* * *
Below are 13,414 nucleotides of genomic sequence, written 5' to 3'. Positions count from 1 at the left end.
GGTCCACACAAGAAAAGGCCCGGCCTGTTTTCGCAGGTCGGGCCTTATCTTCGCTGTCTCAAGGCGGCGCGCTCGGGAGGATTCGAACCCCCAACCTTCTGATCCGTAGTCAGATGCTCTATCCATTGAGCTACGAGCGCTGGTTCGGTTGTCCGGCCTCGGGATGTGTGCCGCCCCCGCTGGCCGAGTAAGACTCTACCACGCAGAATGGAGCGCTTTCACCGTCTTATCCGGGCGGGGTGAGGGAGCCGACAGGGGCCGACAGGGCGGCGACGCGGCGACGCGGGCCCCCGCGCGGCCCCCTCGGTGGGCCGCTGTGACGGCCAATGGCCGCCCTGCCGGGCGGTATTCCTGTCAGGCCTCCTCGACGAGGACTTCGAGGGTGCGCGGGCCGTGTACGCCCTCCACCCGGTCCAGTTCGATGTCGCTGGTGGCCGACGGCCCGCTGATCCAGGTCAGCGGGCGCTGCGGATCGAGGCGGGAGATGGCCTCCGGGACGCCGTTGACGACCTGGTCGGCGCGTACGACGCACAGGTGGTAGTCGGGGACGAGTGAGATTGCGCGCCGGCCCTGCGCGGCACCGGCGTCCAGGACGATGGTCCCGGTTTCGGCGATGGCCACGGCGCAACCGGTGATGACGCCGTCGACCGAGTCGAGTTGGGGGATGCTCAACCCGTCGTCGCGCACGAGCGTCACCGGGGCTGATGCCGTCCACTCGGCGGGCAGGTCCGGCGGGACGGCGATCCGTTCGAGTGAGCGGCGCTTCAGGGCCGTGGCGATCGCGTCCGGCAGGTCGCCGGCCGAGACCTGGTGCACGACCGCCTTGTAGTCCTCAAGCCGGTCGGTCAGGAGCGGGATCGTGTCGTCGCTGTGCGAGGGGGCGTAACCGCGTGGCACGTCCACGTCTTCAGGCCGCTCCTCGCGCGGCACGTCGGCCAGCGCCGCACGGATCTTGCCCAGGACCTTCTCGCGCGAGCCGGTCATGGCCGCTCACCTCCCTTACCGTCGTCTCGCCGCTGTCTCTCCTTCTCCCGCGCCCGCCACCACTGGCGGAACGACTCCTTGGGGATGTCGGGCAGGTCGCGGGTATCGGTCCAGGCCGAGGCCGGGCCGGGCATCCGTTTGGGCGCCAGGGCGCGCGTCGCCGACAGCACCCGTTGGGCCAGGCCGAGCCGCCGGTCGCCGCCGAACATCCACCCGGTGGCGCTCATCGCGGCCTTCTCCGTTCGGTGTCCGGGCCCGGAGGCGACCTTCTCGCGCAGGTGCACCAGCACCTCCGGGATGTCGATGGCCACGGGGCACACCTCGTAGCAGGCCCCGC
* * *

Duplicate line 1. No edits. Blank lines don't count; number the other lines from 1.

Below are 13,414 nucleotides of genomic sequence, written 5' to 3'. Positions count from 1 at the left end.